“Seals are most closely related to dogs,” the guide told us. It’s something I didn’t know already, but seemed almost completely obvious when you see them here in their element. They’re a little bit lazy, a little playful, and undeniably adorable.
The seal’s territory brought us about 75 kilometers from where we had left, marking the farthest we’d go. After spending some times visiting with the seals, it was time to turn back.
The captains cautioned us to keep an eye out for potential whale spotting. For me, this was exceptionally exciting news. My very own Ahab moment. I’ve stood in awe of whales from the shore several times. The next step for me was to see one out here, on their turf.
Unfortunately, my Moby Dick moment is still yet to come (in the absence of harpoons, of course), but the universe sent a fair tradeoff. We saw dolphins.
At first it was a few. And then, in our top-speed sailing back to port, the number grew.
The captain was honest in the beginning about the water being more or less flat that day. The only real waves and ripples were a result of the boat stirring the water. And it was exactly this that got the dolphins so excited.
You could see them racing beside us, eager not to miss a beat. Captain Hugh’s boat was in the vicinity as well, helping ours make a wide-spread swell of man-made waves.
I don’t know if I’ve ever seen such a gathering of animals let alone such a large pod of dolphins.
We got back to shore just in time for grey clouds to roll in. The vibes were clearly good to attract all those fun-loving fish. I could feel the smile slapped across my face.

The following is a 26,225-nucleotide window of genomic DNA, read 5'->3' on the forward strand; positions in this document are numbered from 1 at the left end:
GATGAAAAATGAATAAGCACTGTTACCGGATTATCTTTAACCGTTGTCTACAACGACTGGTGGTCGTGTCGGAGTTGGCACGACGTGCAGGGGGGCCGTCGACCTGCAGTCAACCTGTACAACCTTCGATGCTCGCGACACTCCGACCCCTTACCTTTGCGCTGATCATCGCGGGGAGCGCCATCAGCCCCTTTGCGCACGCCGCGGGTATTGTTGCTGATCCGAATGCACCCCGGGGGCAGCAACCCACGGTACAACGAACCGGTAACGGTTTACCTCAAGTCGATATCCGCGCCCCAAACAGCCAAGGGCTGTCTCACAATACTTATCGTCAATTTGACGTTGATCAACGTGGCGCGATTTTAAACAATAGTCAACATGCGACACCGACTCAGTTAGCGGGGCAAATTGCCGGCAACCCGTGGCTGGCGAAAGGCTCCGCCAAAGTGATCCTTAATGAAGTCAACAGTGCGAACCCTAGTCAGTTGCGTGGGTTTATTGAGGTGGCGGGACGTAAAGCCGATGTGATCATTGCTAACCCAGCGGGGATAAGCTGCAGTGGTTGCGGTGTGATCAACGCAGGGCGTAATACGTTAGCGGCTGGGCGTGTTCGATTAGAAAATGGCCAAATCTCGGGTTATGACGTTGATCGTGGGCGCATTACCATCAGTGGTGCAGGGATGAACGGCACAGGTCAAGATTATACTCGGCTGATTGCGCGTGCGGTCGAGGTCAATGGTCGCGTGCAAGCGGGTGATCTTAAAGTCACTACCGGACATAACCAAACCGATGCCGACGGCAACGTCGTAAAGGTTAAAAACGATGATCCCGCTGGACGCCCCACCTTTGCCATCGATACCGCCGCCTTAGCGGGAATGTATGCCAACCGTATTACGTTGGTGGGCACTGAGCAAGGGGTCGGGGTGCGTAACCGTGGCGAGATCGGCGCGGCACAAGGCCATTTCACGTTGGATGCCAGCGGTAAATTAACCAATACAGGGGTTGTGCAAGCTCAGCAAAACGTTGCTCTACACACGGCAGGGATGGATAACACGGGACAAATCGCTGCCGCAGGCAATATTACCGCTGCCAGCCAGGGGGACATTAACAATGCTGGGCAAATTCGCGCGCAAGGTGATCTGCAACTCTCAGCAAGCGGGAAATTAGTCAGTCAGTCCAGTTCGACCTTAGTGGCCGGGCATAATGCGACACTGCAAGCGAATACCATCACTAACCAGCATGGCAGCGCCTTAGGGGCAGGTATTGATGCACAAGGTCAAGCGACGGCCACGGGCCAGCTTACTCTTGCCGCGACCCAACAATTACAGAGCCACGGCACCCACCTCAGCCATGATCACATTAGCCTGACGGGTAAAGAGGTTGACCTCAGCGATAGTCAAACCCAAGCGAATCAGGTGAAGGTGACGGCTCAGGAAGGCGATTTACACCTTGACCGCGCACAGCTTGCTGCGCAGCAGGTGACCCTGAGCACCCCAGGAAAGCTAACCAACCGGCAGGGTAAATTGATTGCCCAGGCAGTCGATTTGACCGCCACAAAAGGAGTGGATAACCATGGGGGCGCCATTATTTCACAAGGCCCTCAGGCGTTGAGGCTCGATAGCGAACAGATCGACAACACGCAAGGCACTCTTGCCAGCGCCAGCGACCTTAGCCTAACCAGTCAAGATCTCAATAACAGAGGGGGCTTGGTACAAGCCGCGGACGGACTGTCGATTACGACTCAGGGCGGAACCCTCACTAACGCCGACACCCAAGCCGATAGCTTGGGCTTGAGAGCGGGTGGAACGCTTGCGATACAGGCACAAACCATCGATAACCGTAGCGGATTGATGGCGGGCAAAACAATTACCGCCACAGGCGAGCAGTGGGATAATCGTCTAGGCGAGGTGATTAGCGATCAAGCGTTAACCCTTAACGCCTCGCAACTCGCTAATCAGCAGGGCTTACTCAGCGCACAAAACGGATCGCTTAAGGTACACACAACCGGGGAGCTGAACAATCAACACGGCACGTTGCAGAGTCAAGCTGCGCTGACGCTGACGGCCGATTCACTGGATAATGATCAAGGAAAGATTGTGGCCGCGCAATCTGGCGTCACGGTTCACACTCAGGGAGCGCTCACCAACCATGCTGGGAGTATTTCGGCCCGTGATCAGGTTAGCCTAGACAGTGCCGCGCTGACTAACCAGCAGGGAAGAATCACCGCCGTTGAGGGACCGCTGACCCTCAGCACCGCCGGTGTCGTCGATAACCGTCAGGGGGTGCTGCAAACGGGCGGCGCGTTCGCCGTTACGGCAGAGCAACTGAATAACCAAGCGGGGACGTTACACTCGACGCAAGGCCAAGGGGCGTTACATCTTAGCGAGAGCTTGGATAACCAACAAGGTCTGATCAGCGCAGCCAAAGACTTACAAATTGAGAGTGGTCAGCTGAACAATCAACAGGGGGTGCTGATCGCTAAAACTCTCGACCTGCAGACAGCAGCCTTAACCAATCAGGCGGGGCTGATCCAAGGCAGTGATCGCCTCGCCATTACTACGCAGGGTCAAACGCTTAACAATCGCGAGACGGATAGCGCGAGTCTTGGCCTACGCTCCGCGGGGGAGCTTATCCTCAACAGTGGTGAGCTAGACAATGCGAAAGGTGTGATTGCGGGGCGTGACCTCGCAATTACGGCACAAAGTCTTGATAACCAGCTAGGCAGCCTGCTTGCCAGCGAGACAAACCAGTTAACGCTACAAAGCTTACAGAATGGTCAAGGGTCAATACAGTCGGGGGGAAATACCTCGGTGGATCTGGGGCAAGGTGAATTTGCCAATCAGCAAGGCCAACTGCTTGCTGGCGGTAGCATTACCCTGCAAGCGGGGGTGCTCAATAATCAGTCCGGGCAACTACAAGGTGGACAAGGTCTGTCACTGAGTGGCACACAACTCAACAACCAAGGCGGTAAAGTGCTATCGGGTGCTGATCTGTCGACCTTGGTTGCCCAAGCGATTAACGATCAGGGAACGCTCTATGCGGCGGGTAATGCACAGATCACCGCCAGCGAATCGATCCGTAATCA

After we stripped off our protective red outerwear, we snacked on packed sandwiches and headed off for oysters.
In most instances I, like many, consider oysters a delicacy. You can imagine my surprise when we showed up to the restaurant complete with an unpaved parking lot and the option to drive-through, which makes a little more sense when you consider the name of the place is “Get Shucked.”
But appearances matter not when you’re spending $20 for a dozen of the best oysters of your life. I was well-situated back into my land legs, but these oysters were swoon-worthy. They were the biggest oysters I’d ever seen. Succulent, but not overly-briny. You could test the fresh clean taste of those Tasman waters with Antarctic influence. It was like tasting a glacier in the form of a jelly.
We split a tray of them, but it wasn’t enough. I ordered another six and a commemorative sticker, just for myself, to really help the memory stick.
That night at the mountain nest, I sat outside with my journal relishing the day, reflecting on it as magic in so many ways. When the host and her dog past my patio perch for an evening walk, she asked: “how was your day?”
Without skipping a beat, I told her, “we had the BEST day.” I think even she was surprised.
With Fear so present at the beginning of the day, I had no idea I’d be ending it in the company of much warmer feelings. The initial fear made way for excitement. As the day wore on, this excitement made way to a contented happiness. Sitting outside that evening drinking a local beer, wading in thoughts of seals and dolphins, all felt right.